5 steps to smoother lesson starts

1st March 2018 at 12:04
When this English teacher began timing how long it took her pupils to settle at the start of a lesson, she was shocked to find how much learning time was wasted – and set out to do something about it

How long does it take your pupils to settle down at the start of a lesson? Have you ever timed it? I never had until this year, when, as part of my CPD, I was guided through the process of carrying out a disciplined inquiry. Each teacher has been able to choose their own field of interest: mine is lesson beginnings. And when I started looking at these more closely, I was in for a shock.

I don’t have my own classroom and move around between lessons. I am constantly seeking marginal gains in my practice, so need techniques that can maximise my efficiency and the learning of my students. Having read about classroom micro-management strategies, I decided to improve my own. It seemed sage to start at the beginning. And so, I timed lesson beginnings.  

How long, I wondered, did it take my Year 7s to settle and be ready for learning? The answer: approximately 5 minutes per lesson. This equates to roughly 20 minutes a week – 12 hours, or 12 lessons, a year. This is a huge amount of wasted time and energy. Instead of using this time to get going, pupils were using it to remember where to sit, unpack their bags and get books handed out.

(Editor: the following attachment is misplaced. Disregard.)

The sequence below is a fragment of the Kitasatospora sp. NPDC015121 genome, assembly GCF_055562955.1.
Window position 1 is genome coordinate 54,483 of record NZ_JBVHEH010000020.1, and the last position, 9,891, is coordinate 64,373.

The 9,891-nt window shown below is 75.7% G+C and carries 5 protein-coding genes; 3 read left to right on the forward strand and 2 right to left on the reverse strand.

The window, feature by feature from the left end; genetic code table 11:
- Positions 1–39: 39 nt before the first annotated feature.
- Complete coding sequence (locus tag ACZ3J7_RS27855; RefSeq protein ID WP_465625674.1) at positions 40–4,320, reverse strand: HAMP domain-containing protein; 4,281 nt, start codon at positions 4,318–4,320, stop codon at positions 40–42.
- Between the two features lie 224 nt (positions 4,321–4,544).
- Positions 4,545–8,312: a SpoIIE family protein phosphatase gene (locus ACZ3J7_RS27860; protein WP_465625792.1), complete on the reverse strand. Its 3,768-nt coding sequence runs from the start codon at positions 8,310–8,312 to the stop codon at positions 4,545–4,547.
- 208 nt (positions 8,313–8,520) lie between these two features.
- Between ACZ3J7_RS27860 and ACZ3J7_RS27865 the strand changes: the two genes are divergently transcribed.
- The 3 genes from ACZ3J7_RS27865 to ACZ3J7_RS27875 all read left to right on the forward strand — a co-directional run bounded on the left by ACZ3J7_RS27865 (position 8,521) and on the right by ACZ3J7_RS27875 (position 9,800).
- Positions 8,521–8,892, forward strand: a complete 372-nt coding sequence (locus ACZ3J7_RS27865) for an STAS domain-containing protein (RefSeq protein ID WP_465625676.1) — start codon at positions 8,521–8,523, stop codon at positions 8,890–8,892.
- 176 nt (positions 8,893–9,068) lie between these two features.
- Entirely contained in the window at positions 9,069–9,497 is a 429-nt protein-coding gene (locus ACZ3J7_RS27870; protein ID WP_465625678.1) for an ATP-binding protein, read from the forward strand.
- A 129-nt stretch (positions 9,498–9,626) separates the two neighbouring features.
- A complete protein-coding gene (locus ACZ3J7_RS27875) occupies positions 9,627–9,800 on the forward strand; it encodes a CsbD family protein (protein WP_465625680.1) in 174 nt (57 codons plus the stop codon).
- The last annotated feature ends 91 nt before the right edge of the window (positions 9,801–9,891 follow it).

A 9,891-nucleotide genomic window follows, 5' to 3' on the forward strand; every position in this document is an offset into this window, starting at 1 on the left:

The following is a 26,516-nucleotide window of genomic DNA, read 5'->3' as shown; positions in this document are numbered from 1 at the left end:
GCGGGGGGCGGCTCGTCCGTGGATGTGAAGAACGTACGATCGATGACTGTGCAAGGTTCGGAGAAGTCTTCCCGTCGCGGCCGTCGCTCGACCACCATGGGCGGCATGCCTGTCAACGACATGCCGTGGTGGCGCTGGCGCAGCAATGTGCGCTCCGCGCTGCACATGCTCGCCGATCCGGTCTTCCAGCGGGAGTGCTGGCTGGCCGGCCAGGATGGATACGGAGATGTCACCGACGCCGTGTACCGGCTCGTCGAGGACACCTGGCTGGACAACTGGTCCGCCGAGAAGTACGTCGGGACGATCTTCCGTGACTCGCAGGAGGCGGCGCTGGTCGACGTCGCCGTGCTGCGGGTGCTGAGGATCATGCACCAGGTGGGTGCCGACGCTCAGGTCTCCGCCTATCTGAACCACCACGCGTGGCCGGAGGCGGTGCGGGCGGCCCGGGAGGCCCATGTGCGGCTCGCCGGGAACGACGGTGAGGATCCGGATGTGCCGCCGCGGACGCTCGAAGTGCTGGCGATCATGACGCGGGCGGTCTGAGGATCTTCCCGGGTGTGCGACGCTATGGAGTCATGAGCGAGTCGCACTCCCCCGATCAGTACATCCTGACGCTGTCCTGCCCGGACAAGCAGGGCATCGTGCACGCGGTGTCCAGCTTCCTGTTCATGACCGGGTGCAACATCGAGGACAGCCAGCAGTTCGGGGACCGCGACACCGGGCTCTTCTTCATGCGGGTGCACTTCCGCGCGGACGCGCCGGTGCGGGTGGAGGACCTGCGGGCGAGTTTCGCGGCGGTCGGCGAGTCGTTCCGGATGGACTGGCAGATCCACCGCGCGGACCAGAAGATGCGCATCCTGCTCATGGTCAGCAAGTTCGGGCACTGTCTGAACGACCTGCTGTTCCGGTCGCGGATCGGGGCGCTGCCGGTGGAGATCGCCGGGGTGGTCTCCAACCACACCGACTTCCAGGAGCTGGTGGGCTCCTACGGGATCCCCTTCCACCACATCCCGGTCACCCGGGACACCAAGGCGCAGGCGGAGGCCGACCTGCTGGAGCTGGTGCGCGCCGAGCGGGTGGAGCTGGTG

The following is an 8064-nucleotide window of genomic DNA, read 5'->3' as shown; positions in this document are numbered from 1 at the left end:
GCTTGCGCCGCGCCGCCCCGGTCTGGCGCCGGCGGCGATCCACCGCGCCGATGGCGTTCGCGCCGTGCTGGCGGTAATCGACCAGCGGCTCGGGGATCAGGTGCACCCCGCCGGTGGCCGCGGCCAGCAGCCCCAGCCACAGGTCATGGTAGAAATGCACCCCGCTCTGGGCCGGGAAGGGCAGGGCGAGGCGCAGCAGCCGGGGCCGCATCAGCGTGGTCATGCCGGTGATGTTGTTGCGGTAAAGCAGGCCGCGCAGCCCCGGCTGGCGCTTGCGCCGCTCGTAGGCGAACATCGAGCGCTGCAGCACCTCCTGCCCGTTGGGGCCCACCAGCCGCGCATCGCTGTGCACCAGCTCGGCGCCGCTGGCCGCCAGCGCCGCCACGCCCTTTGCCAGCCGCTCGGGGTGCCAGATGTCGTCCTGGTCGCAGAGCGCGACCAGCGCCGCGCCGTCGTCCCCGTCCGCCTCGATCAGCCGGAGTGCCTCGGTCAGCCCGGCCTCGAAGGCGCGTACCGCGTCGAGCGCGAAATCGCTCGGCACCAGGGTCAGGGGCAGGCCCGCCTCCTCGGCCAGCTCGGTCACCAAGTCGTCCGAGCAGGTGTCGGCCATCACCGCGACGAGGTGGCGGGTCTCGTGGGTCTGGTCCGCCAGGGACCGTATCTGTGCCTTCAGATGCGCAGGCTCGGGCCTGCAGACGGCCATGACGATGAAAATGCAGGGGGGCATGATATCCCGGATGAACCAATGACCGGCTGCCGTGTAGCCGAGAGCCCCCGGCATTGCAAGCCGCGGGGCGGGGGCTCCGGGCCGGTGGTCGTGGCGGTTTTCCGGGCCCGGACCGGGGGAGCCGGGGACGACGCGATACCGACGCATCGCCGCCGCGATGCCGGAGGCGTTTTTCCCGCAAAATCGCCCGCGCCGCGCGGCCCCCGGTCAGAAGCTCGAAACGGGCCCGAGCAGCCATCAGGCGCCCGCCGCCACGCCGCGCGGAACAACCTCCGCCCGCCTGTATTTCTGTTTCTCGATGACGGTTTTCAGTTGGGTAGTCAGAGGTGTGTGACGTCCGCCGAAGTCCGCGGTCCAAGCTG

I decided to set myself a goal of getting the start time of my lessons down to under a minute. Here’s what I did to make lesson beginnings smoother with my Year 7 class:

  1. I told the pupils what I was trying to do and explained the rationale behind doing it. I already regularly encourage them to be responsible for their own readiness to learn, so had laid the groundwork ahead of time.
  2. I began opening lessons by showing the class what they look like when they are ready to learn. I do this with photos and videos taken in previous lessons, which remind pupils of what I am waiting to see.
  3. I turned the inquiry process into a competition in which pupils are competing against each other. For each classroom that we have lessons in, I have assigned a team of two or three students to be classroom monitors. Their responsibilities are to hand out books – which I deliver in the morning before school starts – and equipment, collect in homework, ensuring that all of it is named and encourage the class to be ready and silent for the starter activity.
  4. I record how long it takes for the class to get ready to learn at the beginning of every lesson and regularly report back to them about which team of monitors gets the class ready the quickest. I give the leading teams praise in the form of commendations and phone calls home.
  5. While the pupils are organising themselves, I use the time that was previously spent handing out books and materials to set up my lesson so that I am ready to go at the same time as the pupils.


I am still in the midst of trialling these changes. The outcomes are not yet finalised, but so far the differences have been positive. I am already doing less classroom "admin" and more teaching, while the pupils are taking an important step in learning how to learn.

Katie White is a secondary English teacher in Devon

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